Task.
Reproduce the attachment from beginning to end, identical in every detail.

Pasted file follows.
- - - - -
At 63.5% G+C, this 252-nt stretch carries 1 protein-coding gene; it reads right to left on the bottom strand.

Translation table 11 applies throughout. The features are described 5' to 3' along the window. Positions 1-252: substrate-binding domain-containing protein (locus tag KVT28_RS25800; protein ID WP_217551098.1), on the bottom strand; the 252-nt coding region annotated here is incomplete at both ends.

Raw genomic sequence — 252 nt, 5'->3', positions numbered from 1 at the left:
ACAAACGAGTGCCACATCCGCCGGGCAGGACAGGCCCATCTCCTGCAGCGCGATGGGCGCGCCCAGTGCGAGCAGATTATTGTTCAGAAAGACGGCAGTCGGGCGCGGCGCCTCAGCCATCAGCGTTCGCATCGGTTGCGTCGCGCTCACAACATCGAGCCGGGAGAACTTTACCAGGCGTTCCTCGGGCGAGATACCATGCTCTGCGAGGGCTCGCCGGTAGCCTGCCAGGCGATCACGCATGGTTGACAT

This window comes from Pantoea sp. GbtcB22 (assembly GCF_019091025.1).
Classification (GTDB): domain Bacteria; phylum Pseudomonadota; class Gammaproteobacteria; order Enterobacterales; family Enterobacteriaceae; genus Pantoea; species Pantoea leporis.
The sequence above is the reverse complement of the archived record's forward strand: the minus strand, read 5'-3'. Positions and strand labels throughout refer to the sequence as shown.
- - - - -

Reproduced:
At 63.5% G+C, this 252-nt stretch carries 1 protein-coding gene; it reads right to left on the bottom strand.

Translation table 11 applies throughout. The features are described 5' to 3' along the window. Positions 1-252: substrate-binding domain-containing protein (locus tag KVT28_RS25800; protein ID WP_217551098.1), on the bottom strand; the 252-nt coding region annotated here is incomplete at both ends.

Raw genomic sequence — 252 nt, 5'->3', positions numbered from 1 at the left:
ACAAACGAGTGCCACATCCGCCGGGCAGGACAGGCCCATCTCCTGCAGCGCGATGGGCGCGCCCAGTGCGAGCAGATTATTGTTCAGAAAGACGGCAGTCGGGCGCGGCGCCTCAGCCATCAGCGTTCGCATCGGTTGCGTCGCGCTCACAACATCGAGCCGGGAGAACTTTACCAGGCGTTCCTCGGGCGAGATACCATGCTCTGCGAGGGCTCGCCGGTAGCCTGCCAGGCGATCACGCATGGTTGACAT

This window comes from Pantoea sp. GbtcB22 (assembly GCF_019091025.1).
Classification (GTDB): domain Bacteria; phylum Pseudomonadota; class Gammaproteobacteria; order Enterobacterales; family Enterobacteriaceae; genus Pantoea; species Pantoea leporis.
The sequence above is the reverse complement of the archived record's forward strand: the minus strand, read 5'-3'. Positions and strand labels throughout refer to the sequence as shown.